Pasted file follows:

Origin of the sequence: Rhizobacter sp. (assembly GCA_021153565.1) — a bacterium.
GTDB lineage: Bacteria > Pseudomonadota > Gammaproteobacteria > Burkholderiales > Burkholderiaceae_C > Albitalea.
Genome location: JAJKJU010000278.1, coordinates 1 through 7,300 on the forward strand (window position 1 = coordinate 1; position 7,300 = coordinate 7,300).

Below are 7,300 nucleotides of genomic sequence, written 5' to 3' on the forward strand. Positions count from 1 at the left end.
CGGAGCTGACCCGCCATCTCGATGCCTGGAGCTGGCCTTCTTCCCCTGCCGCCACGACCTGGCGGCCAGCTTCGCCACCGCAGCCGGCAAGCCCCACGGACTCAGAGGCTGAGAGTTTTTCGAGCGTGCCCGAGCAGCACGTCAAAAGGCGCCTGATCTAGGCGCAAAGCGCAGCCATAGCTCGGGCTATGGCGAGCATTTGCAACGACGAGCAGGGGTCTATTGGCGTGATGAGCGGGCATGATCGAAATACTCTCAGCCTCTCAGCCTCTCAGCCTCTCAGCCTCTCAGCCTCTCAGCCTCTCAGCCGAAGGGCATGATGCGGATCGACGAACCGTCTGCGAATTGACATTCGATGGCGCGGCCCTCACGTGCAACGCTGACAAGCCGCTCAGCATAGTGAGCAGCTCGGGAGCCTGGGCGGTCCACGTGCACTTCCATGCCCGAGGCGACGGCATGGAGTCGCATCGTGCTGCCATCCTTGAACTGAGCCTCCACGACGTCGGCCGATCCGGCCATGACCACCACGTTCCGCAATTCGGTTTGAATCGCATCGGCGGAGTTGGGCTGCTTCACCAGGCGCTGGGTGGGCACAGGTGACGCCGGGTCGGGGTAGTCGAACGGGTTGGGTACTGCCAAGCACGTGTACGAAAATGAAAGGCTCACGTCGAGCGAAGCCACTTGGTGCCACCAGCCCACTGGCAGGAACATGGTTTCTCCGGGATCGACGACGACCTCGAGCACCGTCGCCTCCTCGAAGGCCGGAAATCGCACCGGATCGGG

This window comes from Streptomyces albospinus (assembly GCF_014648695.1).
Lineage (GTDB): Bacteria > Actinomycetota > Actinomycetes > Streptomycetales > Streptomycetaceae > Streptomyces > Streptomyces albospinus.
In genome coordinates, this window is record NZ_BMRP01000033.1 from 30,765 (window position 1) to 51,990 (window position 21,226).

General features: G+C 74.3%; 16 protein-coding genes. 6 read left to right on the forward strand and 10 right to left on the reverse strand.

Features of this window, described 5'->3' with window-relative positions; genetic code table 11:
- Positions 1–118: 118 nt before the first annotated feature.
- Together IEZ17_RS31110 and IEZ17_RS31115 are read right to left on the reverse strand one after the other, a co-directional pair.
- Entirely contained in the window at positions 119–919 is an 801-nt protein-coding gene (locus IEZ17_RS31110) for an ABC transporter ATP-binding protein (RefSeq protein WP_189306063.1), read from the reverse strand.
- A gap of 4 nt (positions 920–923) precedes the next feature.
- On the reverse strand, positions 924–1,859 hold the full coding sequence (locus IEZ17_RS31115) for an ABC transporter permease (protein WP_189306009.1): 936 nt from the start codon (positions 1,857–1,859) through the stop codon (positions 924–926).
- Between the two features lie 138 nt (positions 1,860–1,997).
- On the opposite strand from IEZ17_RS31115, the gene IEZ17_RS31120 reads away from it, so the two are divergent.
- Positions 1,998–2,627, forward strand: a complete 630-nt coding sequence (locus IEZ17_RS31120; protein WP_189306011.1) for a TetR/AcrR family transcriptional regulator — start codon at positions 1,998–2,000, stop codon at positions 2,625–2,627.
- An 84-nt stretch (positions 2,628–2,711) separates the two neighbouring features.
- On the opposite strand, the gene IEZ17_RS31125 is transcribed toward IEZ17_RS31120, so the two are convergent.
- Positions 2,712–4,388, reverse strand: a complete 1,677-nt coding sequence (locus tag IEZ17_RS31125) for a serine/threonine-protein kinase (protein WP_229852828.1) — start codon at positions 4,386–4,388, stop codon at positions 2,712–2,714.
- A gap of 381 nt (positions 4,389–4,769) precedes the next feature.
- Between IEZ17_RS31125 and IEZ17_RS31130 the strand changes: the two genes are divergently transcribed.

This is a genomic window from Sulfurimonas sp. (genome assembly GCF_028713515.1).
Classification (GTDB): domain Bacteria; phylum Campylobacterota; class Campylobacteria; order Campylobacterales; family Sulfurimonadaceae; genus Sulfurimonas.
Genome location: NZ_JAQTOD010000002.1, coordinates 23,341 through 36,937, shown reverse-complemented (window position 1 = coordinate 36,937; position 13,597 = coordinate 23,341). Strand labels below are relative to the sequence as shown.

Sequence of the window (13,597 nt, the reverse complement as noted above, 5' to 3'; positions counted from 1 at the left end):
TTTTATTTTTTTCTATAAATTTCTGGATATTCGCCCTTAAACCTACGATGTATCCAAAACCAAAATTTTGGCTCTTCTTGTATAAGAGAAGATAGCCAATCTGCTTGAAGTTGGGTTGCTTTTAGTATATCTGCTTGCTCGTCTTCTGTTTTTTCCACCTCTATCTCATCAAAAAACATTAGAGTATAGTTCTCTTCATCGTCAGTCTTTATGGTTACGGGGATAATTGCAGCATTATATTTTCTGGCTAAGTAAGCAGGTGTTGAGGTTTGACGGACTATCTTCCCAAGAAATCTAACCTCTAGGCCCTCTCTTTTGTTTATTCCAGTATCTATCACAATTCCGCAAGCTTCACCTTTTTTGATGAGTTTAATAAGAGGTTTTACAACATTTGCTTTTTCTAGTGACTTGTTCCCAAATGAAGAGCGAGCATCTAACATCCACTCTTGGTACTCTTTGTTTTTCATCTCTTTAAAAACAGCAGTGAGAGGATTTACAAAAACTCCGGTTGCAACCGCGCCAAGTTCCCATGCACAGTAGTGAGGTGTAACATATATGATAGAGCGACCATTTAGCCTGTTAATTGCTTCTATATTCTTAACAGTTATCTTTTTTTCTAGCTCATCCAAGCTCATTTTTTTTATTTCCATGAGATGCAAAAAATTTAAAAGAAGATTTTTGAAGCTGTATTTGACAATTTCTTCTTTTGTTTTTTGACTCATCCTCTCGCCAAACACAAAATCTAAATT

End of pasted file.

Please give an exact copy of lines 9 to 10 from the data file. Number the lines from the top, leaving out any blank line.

General features: G+C 74.3%; 16 protein-coding genes. 6 read left to right on the forward strand and 10 right to left on the reverse strand.

Features of this window, described 5'->3' with window-relative positions; genetic code table 11: